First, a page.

Adding Sales to a Service Culture
by Susan Hash
Many centers now have some sort of sales component in place—whether it's add–on sales for special promotions or full–on solutions–based selling. While companies have gotten smarter about the technology and tools to support sales, many centers are still not successfully handling the cultural transition from service to sales.

Why? There are two key obstacles: A culture change requires management time and effort, which are often in short supply in contact centers; and many centers have an ill–defined strategy. When introducing sales into the service environment, managers often start by focusing on the incentives, even though they don't have a strategy for what they want to accomplish. The following are a few tips to help you determine your center's goals for moving from service to sales.

Define the products and/or services that agents will sell.
Whether you're starting from scratch or you're trying to improve a sales process that's already in place, begin by carefully defining which products and/or services you want agents to sell. Sounds simple, right? Yet so many centers skip this critical step in their rush to start turning a profit. Another common mistake is expecting agents to sell all of the company's products, which often is not realistic, especially if your company carries an extensive product line. Think about what you want your center to be—a product channel or an entry point? Do your agents handle a high volume of basic requests or are they able to spend time building relationships?

Define the sales process.
Once you've outlined a strategy, it's easier to figure out how the sales process will work. For instance, if your center's role is to be an information source, many of your calls will be routine inquiries, such as: what is my balance or did my check clear? Those inquiries can be handled quickly, and then agents can be prompted with a likely product to offer to that customer. If, on the other hand, agents handle more complex transactions, they will have time to get to know more about the caller, understand his or her needs and then make more legitimate product cross–sells or upsells. Be sure to always consider the ultimate goal. It doesn't make sense for an agent to spend 15 minutes talking to a customer if his talk–time goal is two minutes and that is how he is rewarded.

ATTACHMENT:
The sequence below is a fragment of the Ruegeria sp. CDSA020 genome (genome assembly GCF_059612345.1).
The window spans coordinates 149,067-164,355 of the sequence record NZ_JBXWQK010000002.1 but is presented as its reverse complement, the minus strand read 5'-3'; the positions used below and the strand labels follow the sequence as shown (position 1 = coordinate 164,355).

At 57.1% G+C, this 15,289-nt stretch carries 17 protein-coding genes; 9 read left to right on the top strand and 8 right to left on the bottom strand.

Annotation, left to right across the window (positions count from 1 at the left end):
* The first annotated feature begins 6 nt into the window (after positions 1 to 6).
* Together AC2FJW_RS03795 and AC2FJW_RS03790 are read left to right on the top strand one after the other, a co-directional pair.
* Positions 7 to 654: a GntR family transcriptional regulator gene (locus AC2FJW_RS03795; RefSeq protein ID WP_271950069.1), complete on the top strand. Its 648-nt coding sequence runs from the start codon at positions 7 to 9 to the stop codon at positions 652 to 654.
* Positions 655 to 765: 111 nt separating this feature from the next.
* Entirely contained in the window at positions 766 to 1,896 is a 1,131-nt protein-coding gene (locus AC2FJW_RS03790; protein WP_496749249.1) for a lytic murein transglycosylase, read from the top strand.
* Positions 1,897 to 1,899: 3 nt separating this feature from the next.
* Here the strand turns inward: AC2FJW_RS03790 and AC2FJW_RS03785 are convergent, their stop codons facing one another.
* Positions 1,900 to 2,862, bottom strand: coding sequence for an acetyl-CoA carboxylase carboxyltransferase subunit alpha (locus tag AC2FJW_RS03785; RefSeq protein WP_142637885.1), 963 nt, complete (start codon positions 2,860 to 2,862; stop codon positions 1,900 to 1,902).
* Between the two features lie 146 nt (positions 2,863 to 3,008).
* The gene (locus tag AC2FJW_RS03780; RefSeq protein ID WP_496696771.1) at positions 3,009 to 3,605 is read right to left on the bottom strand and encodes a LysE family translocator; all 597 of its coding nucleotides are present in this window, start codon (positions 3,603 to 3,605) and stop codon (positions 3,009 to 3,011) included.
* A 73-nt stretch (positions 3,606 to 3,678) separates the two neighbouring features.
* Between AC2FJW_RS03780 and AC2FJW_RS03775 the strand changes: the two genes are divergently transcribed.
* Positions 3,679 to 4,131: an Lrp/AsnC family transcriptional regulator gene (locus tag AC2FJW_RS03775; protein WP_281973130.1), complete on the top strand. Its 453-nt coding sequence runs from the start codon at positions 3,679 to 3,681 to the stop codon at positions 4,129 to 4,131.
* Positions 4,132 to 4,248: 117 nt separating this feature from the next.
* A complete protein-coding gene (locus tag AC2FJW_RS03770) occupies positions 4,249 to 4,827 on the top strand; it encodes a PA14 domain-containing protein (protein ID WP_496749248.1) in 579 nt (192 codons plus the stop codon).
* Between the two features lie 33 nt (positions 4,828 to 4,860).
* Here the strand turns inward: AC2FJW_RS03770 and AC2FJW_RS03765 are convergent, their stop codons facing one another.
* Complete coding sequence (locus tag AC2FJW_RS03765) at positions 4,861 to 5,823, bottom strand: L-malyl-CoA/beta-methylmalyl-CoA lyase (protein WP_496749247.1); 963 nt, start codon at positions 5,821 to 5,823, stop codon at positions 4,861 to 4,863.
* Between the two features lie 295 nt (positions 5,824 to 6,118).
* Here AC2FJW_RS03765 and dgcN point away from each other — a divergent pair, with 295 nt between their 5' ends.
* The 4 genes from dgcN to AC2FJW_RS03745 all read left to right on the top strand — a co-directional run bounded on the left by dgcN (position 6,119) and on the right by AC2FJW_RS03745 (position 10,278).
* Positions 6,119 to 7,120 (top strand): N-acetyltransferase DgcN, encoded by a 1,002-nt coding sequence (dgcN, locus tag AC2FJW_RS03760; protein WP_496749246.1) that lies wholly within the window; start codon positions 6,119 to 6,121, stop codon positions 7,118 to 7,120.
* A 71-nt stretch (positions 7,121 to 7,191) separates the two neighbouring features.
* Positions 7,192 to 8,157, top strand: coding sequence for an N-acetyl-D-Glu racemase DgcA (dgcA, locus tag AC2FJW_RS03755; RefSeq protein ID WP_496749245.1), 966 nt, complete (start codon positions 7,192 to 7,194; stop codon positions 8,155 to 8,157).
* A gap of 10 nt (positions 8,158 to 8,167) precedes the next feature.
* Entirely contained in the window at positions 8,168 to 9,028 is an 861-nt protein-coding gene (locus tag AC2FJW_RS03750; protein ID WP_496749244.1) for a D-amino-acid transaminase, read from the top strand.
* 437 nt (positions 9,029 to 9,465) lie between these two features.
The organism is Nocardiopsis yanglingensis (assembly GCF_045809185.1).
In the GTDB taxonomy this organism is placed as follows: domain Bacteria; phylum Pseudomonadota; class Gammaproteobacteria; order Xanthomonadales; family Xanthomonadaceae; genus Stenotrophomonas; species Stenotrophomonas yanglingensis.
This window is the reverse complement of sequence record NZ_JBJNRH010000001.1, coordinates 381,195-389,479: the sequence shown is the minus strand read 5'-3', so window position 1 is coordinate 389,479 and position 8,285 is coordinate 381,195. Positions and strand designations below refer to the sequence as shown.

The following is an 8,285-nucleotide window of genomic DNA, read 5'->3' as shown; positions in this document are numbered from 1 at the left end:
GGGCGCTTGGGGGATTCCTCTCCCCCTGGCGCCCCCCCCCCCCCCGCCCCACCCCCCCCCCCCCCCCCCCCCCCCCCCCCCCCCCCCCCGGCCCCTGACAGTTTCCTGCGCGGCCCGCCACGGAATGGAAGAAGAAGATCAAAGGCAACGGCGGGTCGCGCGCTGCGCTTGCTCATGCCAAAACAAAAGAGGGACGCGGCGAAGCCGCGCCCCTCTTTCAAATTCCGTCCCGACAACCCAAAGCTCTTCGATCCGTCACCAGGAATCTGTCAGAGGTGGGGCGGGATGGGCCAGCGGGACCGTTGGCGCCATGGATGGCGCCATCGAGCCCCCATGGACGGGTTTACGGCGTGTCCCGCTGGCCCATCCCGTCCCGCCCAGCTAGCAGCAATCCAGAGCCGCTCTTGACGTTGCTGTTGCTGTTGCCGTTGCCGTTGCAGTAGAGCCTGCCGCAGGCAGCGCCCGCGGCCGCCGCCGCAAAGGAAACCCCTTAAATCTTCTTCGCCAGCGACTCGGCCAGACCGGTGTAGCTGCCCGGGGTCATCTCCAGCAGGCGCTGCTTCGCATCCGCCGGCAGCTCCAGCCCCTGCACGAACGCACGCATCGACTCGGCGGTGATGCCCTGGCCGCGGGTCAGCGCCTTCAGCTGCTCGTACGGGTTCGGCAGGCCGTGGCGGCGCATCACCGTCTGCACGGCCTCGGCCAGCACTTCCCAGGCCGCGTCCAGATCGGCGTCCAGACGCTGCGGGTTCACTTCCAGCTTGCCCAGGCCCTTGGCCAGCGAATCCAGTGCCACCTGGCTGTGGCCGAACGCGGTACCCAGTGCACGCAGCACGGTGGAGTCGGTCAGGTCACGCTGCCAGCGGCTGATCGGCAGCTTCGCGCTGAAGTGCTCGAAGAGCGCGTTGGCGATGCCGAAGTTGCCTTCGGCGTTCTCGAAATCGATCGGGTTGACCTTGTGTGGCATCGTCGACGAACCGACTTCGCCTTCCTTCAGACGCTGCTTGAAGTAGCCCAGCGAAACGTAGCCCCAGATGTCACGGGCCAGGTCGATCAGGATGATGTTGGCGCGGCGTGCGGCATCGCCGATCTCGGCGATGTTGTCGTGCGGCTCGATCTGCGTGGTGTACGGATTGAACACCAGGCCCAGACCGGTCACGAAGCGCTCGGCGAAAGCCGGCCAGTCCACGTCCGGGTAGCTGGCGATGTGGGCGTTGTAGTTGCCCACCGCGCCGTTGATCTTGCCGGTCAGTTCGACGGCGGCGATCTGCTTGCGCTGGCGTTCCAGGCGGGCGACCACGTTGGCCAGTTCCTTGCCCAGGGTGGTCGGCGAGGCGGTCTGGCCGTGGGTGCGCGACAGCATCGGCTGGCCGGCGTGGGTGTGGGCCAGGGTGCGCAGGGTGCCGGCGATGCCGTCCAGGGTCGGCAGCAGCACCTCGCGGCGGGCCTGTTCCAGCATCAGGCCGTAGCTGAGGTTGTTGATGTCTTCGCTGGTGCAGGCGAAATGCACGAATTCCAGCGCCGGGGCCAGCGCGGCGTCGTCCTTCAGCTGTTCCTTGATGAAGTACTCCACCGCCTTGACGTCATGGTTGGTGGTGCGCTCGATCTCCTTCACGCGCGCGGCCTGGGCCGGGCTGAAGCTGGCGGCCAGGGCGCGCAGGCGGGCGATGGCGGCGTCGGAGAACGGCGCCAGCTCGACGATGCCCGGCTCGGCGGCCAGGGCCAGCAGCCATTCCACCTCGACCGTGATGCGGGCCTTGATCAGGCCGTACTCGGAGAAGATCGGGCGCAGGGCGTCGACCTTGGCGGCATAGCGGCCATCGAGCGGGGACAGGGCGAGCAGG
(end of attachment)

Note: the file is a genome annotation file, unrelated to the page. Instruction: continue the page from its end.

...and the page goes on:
Define the appropriate skill set.
Defining what you want agents to do will help you to determine the appropriate mix of customer service and sales skills for your center. It ranges from a pure customer service role, in which any type of sales that occur is considered a nice add–on, to a hard sales approach where sales is the primary focus. For most inbound centers, the service comes first, and agents are trained to look for genuine opportunities to offer appropriate products.

Define service–oriented sales goals.
Sales quotas often are the source of performance problems in call centers. A common mistake that managers make is setting arbitrary quotas for sales (e.g., "agents must sell X number of Product A"). These types of goals drive the wrong types of behavior for a service–centric center. Agents typically start pushing those products on customers regardless of need or desire. They end up wasting time on calls dealing with objections from customers who don't want the products. The result: close ratios drop, average handle time increases and customer satisfaction nosedives.

Inside View — Extra Space Storage
by Susan Hash
At a time when many organizations were outsourcing some or all of their call center functions, Extra Space Storage was finalizing its plans to bring the center back in house and revise its call–routing strategy. Opening a new call center while changing the nature of the operation at the same time presented a few challenges for management. In the end, a phased–in approach, extensive communications, integrated cloud computing suite, and a focus on thorough training resulted in lower abandon rates and cost per call, while sales conversion rates have nearly doubled.
Read the full story here.

 

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